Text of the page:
Great Yarmouth Borough Council shelves plan to cut village green cash

Cuts to grants which help pay for cutting villages greens have been shelved. Picture shows mowing or

Cuts to grants which help pay for cutting villages greens have been shelved. Picture shows mowing or cutting the long grass with a green lawn mower in the summer sun Photo from Archant Library: Getty Images/iStockphoto/BrianAJackson - Credit: Getty Images/iStockphoto

Villages near Great Yarmouth have been spared cuts to grants for services like grass cutting and maintaining bus shelters.

The move comes ahead of the budget setting process for the next financial year as the borough council faces huge pressure as its funding from central government is slashed.

In the last financial year the council gave £143,000 to 19 parishes to spend on services like burial grounds, beach cleaning, and bus shelters.

The council leader and leader of the Conservative group Graham Plant spoke in favour of maintaining the grants at the full council meeting, saying he believed the parishes provided a more efficient service for the price than a private contractor would.

He added: “The work being done by the parish councils is very good value for money. The work is being done by local people as regularly as needed.”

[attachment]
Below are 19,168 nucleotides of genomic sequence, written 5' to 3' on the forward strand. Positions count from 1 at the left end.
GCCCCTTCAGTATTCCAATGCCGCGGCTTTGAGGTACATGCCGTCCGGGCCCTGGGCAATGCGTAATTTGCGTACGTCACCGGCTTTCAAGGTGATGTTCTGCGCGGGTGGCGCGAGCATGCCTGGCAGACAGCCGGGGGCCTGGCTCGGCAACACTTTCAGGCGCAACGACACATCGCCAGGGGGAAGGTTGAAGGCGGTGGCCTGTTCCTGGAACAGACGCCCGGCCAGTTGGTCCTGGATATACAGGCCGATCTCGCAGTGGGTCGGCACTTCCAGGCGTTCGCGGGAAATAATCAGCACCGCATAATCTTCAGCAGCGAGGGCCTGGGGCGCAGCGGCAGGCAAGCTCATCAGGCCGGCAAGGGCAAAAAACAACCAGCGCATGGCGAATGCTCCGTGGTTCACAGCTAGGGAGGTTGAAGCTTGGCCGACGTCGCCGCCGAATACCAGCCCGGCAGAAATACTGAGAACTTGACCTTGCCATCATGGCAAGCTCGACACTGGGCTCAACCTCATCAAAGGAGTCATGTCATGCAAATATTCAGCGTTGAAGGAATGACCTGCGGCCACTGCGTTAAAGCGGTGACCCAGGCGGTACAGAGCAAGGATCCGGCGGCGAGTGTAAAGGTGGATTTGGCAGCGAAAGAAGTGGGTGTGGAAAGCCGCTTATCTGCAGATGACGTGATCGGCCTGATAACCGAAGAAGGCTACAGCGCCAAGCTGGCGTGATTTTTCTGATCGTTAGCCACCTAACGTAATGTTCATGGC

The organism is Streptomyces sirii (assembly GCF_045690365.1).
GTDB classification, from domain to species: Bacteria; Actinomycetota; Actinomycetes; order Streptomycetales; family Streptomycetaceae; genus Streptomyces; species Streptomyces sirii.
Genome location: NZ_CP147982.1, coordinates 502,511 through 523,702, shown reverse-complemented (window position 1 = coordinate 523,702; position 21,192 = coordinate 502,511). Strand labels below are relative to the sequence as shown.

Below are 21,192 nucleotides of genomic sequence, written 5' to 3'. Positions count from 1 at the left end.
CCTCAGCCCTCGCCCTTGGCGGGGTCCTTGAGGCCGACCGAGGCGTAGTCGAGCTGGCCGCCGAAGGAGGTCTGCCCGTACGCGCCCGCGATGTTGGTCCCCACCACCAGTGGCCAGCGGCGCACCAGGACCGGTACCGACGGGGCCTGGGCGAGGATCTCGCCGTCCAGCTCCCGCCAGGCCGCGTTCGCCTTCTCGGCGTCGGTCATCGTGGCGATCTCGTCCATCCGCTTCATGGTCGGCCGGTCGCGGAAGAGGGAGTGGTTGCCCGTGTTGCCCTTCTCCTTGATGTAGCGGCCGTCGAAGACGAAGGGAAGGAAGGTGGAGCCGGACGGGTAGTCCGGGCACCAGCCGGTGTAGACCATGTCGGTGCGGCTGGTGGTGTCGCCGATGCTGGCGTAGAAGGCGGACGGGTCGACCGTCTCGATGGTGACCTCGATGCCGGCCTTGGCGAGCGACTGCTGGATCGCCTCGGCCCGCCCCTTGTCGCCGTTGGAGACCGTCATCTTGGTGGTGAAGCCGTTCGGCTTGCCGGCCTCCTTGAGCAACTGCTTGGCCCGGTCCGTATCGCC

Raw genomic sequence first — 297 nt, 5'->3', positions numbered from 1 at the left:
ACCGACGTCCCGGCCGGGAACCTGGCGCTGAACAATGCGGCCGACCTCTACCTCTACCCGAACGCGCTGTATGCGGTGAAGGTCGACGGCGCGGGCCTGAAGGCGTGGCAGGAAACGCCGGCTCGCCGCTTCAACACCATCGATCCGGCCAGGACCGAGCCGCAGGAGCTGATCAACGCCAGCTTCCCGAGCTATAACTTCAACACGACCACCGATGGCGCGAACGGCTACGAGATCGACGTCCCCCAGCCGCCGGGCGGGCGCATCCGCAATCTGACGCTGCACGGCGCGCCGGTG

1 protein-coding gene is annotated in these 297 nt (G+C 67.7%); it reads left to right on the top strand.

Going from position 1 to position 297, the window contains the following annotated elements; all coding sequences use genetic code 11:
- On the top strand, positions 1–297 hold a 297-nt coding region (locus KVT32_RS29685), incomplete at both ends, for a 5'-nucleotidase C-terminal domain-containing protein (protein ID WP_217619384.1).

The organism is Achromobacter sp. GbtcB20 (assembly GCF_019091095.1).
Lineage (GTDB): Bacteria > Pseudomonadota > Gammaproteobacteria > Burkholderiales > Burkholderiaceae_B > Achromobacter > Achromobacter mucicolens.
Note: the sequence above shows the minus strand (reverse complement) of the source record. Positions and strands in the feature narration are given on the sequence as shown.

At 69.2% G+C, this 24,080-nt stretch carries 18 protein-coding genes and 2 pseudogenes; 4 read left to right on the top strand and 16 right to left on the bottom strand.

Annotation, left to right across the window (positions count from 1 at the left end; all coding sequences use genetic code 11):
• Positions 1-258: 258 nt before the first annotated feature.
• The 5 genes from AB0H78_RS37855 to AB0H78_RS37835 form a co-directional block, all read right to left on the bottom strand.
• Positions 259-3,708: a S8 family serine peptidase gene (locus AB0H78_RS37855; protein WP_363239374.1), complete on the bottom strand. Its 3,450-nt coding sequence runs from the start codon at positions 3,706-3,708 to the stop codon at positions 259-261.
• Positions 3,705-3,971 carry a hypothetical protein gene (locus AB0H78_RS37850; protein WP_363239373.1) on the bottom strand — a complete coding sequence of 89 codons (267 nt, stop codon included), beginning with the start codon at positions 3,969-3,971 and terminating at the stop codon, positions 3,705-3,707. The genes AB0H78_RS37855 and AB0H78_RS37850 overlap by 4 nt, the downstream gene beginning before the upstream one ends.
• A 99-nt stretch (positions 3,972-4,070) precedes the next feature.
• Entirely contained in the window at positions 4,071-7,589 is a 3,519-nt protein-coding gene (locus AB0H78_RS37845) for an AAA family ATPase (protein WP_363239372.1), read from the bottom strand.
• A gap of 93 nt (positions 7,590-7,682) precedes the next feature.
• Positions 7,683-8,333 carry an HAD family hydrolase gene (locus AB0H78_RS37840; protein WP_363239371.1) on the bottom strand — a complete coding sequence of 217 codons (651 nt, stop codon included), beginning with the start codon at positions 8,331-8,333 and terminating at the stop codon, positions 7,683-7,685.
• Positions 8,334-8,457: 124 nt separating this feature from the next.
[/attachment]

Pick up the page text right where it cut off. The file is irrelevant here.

Labour group leader Trevor Wainwright said the borough council was having to make cuts to its own services, so it was only right that the parishes shoulder some of the burden.

He added: “We’re just asking the parish councils to take their share of the hit.”

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Labour councillor Brian Walker agreed, adding: “This makes the financial challenge for the borough harder and harder.”

Conservative councillor Charles Reynolds said any cuts would amount to a ‘rural tax’.

Great Yarmouth Borough Council is one of the only local authorities in the country that still pays parish councils such a grant.

The biggest contribution was for parks and open spaces which made up nearly two thirds of the cost.

Last year councillors voted to scrap the borough council’s contribution to parish clerks’ salaries and also reduce the amount spent on grants for beach cleaning.

Council officers had recommended to councillors on the policy and resources committee to make further cuts this year, by axing the contributions towards beach cleaning and bus shelters.

Coupled with a 15pc cut to the grant for open spaces, this would have saved the council £32,497 a year.

However the committee voted to defer any decision until next year, a move backed by the full council.

A further review will now be carried out next year.